Documentaries continued to overshadow early Sundance business as HBO Documentary Films took all US rights to Marina Zenovich's Roman Polanski: Wanted And Desired. Click here to see review.
The high six-figure deal closed on Sunday a little over a day after The Weinstein Company pounced on international rights to the film, which argues that the exiled director was the victim of a miscarriage of justice and has been the best received film so far at a lacklustre Sundance.
HBO negotiated with Cinetic Media and Submarine Entertainment. Jeffrey Levy-Hinte and Lila Yacoub produced the film and Steven Soderbergh and Randy Wooten were executive producers.
Several theatrical distributors such as Magnolia and Picturehouse were known to be vying for the film, and it is unknown at time of writing whether HBO will release the film in theatres although a theatrical release to qualify for the 2009 Academy Awards is likely.
With earlier sales already announced on the documentaries Kicking it and The Black List and intense interest surrounding Nanette Burstein's high school tale American Teen, with Fox Searchlight and Paramount Vantage believed to be in the chase, and Peter Galison and Robb Moss' Secrecy, Sundance awaits its first non-documentary deal.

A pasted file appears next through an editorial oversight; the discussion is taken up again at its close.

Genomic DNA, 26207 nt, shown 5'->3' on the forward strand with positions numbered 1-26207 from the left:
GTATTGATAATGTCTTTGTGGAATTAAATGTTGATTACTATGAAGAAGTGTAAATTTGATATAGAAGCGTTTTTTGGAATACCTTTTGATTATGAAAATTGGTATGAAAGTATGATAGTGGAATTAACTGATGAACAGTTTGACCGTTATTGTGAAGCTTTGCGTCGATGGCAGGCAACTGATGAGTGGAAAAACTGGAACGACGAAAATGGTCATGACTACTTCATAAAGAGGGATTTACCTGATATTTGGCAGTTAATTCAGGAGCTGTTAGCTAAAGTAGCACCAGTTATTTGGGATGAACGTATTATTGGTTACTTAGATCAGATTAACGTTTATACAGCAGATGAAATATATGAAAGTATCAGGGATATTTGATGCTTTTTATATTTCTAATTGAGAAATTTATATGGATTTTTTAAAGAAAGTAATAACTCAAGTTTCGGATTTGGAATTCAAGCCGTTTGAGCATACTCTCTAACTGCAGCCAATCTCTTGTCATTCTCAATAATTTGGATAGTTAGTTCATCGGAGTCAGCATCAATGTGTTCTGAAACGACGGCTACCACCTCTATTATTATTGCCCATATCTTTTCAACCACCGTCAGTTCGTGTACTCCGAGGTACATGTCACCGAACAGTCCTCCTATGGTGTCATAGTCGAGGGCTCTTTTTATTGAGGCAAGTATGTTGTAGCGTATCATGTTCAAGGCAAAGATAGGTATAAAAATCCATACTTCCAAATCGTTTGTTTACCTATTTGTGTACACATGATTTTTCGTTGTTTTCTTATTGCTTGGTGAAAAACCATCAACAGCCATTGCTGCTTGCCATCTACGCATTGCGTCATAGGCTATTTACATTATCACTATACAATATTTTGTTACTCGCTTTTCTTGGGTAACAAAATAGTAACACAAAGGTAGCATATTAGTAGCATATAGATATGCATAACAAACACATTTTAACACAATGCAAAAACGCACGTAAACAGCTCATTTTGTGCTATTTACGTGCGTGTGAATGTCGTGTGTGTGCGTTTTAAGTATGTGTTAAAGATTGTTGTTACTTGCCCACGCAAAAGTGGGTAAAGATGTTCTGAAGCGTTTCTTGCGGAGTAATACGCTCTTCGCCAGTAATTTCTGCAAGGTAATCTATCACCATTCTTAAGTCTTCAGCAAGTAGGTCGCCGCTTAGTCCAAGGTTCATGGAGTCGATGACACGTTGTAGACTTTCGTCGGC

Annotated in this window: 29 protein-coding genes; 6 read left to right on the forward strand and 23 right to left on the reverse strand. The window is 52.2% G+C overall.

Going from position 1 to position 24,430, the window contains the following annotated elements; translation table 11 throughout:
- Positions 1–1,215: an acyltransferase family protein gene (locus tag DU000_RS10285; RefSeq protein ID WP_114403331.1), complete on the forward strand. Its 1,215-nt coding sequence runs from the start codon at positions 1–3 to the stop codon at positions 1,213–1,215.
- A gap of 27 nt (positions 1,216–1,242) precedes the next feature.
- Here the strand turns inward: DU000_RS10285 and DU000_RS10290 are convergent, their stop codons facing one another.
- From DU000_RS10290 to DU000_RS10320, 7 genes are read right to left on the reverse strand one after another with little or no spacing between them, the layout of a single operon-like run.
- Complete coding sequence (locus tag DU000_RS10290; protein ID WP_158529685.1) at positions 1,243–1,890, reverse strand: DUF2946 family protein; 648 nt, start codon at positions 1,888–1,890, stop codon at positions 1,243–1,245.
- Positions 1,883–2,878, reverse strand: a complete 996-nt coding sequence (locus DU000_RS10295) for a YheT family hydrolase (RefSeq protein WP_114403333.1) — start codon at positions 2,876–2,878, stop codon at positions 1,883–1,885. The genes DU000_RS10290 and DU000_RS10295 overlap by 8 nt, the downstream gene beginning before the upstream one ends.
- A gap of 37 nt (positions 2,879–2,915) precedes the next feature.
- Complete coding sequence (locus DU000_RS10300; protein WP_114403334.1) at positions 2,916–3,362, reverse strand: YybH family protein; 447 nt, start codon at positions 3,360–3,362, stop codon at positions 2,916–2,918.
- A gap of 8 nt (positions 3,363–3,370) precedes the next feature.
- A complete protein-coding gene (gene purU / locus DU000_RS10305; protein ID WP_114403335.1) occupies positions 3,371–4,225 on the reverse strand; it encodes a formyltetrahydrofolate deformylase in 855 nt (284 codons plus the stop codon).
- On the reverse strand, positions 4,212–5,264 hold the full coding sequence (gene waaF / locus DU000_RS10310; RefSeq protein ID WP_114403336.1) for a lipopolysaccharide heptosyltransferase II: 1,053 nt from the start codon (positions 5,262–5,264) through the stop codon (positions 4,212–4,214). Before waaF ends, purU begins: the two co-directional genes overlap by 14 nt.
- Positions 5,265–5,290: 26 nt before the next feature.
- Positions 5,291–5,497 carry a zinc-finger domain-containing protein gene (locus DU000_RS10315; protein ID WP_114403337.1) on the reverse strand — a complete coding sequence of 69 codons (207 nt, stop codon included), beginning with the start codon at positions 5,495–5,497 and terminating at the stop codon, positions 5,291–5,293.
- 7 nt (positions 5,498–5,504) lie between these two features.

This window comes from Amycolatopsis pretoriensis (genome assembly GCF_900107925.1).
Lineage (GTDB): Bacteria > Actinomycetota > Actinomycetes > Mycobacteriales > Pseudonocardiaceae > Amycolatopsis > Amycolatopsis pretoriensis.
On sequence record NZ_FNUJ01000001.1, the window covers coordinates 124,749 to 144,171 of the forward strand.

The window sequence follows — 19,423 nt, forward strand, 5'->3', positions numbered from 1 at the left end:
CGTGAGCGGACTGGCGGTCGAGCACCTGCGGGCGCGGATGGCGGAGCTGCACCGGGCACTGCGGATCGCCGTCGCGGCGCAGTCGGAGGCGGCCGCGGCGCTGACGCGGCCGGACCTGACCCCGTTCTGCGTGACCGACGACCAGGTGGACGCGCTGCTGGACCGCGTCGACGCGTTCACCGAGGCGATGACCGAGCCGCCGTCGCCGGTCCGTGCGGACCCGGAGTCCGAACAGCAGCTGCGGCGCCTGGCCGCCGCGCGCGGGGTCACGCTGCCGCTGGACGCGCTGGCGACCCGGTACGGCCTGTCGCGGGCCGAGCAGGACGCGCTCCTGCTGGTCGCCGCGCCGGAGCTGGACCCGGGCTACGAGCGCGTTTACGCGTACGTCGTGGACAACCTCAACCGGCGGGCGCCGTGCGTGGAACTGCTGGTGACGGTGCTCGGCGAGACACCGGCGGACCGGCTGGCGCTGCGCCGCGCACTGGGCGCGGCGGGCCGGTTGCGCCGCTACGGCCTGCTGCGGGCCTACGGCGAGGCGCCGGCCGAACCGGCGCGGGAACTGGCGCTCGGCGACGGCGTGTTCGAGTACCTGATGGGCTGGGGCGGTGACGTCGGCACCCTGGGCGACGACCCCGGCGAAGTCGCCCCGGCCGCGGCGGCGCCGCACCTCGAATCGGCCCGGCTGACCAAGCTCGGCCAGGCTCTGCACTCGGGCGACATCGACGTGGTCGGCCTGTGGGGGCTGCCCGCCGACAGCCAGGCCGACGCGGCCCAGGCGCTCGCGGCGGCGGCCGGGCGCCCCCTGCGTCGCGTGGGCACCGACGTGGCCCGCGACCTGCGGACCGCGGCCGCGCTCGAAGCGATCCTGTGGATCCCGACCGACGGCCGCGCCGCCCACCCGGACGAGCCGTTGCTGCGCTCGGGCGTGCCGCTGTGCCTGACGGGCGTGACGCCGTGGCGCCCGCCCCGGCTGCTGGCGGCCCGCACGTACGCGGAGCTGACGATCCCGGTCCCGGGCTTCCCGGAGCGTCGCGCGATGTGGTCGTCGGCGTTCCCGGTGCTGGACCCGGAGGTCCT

Going into day five, buyers were expressing disappointment at the quality of the dramatic entries at the festival this year and no one dramatic film has yet been the subject of a bidding war, which is unusual by the end of the first weekend.
The Wackness, Sunshine Cleaning, What Just Happened and Sleep Dealer are all in play and all eyes now turn to buyer reaction to Sunday evening's world premieres of Rawson Marshall Thurber's The Mysteries Of Pittsburgh with Jon Foster, Peter Sarsgaard and Sienna Miller, Daniel Barnz's Phoebe In Wonderland with Elle Fanning, Felicity Huffman and Patricia Clarkson and Sharon Maguire's Incendiary, which stars Michelle Williams and Ewan McGregor.